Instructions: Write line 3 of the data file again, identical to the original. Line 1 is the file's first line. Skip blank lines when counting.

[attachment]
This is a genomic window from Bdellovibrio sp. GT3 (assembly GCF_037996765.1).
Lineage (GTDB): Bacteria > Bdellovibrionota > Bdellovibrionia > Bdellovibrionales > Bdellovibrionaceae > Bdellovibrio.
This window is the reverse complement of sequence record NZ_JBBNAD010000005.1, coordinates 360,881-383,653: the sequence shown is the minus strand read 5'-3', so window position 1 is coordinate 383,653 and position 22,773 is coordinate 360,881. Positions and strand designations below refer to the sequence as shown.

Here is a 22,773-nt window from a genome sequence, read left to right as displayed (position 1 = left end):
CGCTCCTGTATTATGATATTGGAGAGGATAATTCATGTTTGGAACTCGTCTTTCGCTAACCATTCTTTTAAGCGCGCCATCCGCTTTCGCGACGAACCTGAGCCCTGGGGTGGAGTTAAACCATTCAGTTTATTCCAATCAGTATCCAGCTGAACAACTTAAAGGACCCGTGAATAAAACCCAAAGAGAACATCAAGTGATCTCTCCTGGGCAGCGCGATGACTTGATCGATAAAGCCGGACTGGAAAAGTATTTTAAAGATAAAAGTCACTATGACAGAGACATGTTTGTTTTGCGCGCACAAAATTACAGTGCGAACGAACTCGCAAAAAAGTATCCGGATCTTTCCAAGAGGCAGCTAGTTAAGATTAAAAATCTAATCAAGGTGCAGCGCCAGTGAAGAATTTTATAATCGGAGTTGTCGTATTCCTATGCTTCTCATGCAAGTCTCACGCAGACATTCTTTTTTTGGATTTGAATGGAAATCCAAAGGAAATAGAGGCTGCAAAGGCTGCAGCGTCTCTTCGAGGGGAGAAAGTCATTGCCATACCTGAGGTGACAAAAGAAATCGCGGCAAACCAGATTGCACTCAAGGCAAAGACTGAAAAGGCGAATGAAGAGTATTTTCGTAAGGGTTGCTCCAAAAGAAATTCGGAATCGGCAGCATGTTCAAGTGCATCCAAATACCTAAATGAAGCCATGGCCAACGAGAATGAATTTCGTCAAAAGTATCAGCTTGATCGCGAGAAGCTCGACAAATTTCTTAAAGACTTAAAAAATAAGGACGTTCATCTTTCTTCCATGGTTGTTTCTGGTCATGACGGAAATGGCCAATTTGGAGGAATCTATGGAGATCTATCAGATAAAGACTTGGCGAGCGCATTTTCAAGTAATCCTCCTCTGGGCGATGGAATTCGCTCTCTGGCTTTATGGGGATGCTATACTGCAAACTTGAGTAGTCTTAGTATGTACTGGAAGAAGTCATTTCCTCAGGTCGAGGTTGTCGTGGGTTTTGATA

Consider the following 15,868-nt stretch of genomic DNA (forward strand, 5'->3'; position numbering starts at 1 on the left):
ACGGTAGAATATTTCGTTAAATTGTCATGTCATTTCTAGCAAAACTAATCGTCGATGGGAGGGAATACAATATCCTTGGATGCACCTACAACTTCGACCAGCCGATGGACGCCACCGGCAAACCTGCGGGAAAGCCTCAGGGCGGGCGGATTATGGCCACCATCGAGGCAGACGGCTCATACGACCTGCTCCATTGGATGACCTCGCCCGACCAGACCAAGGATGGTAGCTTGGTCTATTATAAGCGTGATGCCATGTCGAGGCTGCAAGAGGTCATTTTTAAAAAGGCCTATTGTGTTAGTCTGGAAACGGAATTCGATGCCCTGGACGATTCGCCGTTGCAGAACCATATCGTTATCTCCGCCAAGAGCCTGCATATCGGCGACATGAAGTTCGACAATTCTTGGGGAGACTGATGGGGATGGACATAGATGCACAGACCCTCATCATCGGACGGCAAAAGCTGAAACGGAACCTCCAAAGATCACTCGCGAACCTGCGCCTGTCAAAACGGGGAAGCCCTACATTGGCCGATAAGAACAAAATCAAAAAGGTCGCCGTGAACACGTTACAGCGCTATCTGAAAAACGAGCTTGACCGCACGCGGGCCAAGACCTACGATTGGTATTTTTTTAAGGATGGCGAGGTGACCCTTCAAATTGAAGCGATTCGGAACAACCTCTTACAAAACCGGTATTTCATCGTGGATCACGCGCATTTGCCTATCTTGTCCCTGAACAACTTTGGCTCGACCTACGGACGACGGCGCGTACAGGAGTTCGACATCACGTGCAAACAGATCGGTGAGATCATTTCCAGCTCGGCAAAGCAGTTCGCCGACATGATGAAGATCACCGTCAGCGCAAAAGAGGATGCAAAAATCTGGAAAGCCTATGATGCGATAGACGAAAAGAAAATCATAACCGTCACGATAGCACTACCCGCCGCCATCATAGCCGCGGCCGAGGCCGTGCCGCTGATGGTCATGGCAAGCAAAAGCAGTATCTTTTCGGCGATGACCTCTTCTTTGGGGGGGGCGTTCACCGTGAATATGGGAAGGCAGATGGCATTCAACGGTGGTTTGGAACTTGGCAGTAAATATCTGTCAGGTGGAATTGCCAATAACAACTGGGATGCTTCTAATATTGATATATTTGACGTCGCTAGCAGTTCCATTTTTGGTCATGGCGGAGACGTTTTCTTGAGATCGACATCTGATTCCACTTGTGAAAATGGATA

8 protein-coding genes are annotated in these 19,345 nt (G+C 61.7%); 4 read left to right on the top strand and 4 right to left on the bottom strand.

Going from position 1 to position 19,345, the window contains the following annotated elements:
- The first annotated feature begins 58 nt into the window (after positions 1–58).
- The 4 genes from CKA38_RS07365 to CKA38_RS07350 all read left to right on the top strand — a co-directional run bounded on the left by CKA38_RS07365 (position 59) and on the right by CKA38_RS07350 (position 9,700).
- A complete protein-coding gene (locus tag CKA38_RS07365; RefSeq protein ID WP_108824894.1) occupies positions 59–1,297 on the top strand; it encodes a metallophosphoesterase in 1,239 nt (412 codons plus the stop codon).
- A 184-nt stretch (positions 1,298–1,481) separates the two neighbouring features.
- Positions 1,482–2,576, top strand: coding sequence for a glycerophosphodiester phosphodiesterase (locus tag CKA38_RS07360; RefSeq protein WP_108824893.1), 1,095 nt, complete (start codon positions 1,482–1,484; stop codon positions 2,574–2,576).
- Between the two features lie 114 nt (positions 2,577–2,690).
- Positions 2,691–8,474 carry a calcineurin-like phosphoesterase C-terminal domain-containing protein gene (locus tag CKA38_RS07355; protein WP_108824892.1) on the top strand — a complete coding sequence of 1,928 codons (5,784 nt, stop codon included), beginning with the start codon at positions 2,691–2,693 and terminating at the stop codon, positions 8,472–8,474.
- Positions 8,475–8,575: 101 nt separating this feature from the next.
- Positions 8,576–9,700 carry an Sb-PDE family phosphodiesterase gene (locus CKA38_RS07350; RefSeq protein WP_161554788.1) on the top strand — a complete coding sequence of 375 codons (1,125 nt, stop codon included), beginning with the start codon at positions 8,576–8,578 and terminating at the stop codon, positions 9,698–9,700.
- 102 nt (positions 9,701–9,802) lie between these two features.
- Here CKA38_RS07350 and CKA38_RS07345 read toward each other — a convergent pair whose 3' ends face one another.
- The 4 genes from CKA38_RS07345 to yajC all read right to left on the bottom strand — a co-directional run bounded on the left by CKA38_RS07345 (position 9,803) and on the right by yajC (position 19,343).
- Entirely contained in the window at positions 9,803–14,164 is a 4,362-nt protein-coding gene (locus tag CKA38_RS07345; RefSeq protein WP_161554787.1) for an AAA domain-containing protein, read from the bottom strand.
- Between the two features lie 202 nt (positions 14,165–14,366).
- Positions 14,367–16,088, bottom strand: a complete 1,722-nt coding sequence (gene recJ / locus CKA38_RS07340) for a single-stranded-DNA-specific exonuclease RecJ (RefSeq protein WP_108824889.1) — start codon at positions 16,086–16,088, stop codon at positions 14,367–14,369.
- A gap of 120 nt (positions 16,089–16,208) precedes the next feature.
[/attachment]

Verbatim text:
This window is the reverse complement of sequence record NZ_JBBNAD010000005.1, coordinates 360,881-383,653: the sequence shown is the minus strand read 5'-3', so window position 1 is coordinate 383,653 and position 22,773 is coordinate 360,881. Positions and strand designations below refer to the sequence as shown.